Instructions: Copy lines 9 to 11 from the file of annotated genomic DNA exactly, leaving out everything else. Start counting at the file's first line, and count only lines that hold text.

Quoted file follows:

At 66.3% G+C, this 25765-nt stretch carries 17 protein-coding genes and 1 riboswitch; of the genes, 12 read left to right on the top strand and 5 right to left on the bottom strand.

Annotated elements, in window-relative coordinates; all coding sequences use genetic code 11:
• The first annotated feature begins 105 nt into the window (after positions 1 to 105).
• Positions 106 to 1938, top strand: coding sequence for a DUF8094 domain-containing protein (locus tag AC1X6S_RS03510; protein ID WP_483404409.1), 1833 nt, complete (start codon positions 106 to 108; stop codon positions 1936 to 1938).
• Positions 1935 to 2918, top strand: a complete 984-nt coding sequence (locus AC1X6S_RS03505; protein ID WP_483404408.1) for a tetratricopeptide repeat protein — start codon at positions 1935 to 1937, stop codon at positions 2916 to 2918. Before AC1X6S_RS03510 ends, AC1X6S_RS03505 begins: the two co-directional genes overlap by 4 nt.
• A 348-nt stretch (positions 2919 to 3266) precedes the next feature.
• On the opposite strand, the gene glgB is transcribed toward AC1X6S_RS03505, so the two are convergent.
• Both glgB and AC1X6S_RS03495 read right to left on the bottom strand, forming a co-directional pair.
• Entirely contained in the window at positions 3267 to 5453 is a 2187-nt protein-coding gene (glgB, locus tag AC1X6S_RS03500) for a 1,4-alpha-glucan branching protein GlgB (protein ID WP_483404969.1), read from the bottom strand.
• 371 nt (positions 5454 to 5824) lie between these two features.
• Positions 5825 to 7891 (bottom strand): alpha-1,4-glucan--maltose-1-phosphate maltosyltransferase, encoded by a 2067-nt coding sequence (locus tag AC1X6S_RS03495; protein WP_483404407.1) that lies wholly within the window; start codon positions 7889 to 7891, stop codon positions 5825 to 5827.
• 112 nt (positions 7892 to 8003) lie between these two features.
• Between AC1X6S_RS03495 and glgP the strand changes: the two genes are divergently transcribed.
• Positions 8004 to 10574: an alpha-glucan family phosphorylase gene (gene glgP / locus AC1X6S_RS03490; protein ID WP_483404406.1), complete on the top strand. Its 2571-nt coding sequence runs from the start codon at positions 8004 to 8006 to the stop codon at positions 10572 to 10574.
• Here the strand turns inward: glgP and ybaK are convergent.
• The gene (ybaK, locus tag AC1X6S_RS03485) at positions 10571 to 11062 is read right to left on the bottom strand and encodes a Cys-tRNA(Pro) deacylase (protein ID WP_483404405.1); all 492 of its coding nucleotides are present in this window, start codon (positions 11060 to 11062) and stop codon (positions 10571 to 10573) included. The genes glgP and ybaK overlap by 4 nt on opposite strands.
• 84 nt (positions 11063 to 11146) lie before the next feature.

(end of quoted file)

• Entirely contained in the window at positions 3267 to 5453 is a 2187-nt protein-coding gene (glgB, locus tag AC1X6S_RS03500) for a 1,4-alpha-glucan branching protein GlgB (protein ID WP_483404969.1), read from the bottom strand.
• 371 nt (positions 5454 to 5824) lie between these two features.
• Positions 5825 to 7891 (bottom strand): alpha-1,4-glucan--maltose-1-phosphate maltosyltransferase, encoded by a 2067-nt coding sequence (locus tag AC1X6S_RS03495; protein WP_483404407.1) that lies wholly within the window; start codon positions 7889 to 7891, stop codon positions 5825 to 5827.